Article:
The Nordest Bardino is a Real Steel Hardtail That Loves to Party

The Nordest Bardino is an enduro hardtail with up to 170mm of travel up front. Get it in steel or titanium.

Coming from a singlespeed XC background, I have a solid understanding of how and why some folks might choose a more challenging tool for the trail. It’s decidedly not for everyone. Lining up to board a ski gondola in the Dolomites with the Nordest Bardino “enduro hardtail” comes with a related appeal for me, and garnered similar looks of confusion from fellow riders.

Meet Nordest

Reinforced downtube gusset.

Nordest Cycles is the culmination of Pedro Jerónimo’s eight years of custom frame building experience with his original brand, Jerónimo Cycles, and the artistic and marketing wit of lifelong mountain biker Jesús Guerra. Together the pair set out to create super capable bikes in the same vein as what Jerónimo offered through his custom frame business, but with all of the new frame production taking place in Taiwan. Released in 2016, their first model was the Bardino enduro hardtail, offered in 4130 steel or Ti3Al2.5V titanium tubing. The titanium model is available with a standard drivetrain or with a Pinion internal gearbox in their Lacrau Ti model. Nordest also recently released a bikepacking mule named the Sardinha that looks ready for some long, getting-lost excursions.

Hailing from the Canary Islands, the team at Nordest Cycles has access to some burly backcountry for frame testing and development. The Bardino was designed in the newly formed tradition of a modern party bike, with a relaxed 65° head tube angle, long front to center measurements (438mm for size medium), short 425mm chainstays, a 55mm BB drop, a leggy wheelbase measuring 1184mm (also size medium), and a steep seat tube angle sitting at 74.5°. If you ignore the fact that there is no rear shock, this whip is well aligned with the burliest gravity bikes on the market.

Options abound for this frame. Customers can order a frame only, starting at €549, “kit” options including frame/fork/headset/dropper-post starting at €1449, and complete bikes from €2499-€4299. In addition to frame material, drivetrain technology, and component selection, riders can choose to build their Bardino with 29×2.5” or 27.5×3” maximum tire widths. Nordest also offers a strictly 27.5 option for folks who are satisfied with that standard. While optimized for 160mm forks, the Bardino can accommodate anywhere from a 140-170mm of travel up front to satisfy the rider’s particular riding style and trails. Shipping within the EU is free, and Nordest products are available worldwide.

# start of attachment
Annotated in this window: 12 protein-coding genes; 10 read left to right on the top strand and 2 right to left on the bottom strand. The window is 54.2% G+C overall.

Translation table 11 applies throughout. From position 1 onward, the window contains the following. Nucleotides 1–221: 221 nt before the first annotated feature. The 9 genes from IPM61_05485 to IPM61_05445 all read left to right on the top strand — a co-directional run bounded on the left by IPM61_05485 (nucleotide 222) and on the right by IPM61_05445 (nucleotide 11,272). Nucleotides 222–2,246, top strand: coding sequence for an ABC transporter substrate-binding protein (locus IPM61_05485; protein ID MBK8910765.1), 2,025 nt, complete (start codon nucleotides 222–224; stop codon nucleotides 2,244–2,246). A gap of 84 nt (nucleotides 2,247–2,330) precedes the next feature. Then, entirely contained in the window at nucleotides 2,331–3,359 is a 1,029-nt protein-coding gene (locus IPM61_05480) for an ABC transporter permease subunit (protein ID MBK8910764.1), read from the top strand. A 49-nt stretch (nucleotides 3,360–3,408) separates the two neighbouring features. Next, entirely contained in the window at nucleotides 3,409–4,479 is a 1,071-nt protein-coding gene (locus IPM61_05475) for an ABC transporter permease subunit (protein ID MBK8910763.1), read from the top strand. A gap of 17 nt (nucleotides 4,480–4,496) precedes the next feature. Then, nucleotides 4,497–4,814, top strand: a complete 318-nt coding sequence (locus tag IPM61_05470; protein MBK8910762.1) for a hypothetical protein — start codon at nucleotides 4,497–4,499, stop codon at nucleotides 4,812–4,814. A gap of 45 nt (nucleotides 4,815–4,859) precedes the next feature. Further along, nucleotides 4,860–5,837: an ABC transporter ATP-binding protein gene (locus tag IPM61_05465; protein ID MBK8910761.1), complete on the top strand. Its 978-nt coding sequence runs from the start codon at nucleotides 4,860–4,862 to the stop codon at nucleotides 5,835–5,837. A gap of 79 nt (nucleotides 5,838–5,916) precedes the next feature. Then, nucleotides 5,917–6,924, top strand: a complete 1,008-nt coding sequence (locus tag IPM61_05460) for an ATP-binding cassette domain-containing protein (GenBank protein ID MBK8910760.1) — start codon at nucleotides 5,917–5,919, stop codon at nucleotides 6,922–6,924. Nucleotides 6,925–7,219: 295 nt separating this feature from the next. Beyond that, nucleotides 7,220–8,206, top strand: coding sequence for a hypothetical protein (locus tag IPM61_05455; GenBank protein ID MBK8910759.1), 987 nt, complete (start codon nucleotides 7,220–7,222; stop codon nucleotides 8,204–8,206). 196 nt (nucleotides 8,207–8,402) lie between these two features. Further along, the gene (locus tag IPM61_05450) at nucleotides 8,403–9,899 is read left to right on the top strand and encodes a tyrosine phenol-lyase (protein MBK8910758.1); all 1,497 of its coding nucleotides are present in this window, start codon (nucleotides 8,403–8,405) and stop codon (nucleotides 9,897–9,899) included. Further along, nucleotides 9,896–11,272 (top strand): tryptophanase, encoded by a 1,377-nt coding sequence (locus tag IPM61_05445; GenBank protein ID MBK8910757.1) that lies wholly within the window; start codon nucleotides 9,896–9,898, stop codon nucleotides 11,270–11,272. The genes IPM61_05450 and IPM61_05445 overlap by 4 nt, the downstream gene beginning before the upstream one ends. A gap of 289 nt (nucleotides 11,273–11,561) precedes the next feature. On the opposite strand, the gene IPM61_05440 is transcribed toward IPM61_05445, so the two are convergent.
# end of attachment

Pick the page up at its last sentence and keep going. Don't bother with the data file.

All of the tire clearance, with a 29×2.4″ or 27.5×3″

Many of my favorite elements of the Bardino frame rest in its simplicity. With a threaded bottom bracket plus external brake hose and shifter cable routing, repairs take minimal time and zero dentistry skills. The dropper post housing runs along the top of the down tube to an internal port on the lower seat tube, and a remote can be mounted on either side of the cockpit. The build is intentionally clean and simple, taking me 3-beers-time to assemble.

Build Spec

The majority of my particular build came from random bits that were quietly awaiting more fun in my basement, making for a super sweet ripper of a bike. Here are their numbers and names:

  • Nordest Bardino steel frame, boost rear spacing, size medium (full geo chart here)
  • 160mm Pike, 100mm axle,  (converted from 140mm by swapping the air shaft for €30)
  • Shimano XT M8000 brakes, with 180mm rotors front and rear
  • Maxxis Minion DHF 29×2.5” up front, Minion DHR 29×2.4 out back, mounted on 30mm (internal) Pacenti rims
  • Shimano XT drivetrain, with 30t ring and 11-42 cassette
  • Brand X 150mm dropper post
  • 40mm stem, 0°
  • Renthal carbon Fatbar, 780mm width, 20mm rise
  • Shimano SLX 170mm cranks (non-boost)
  • 50/50 Chris King/Hope headset cups, 44mm

On The Trail

Near Canazei Italy, in Val Di Fassa Dolomites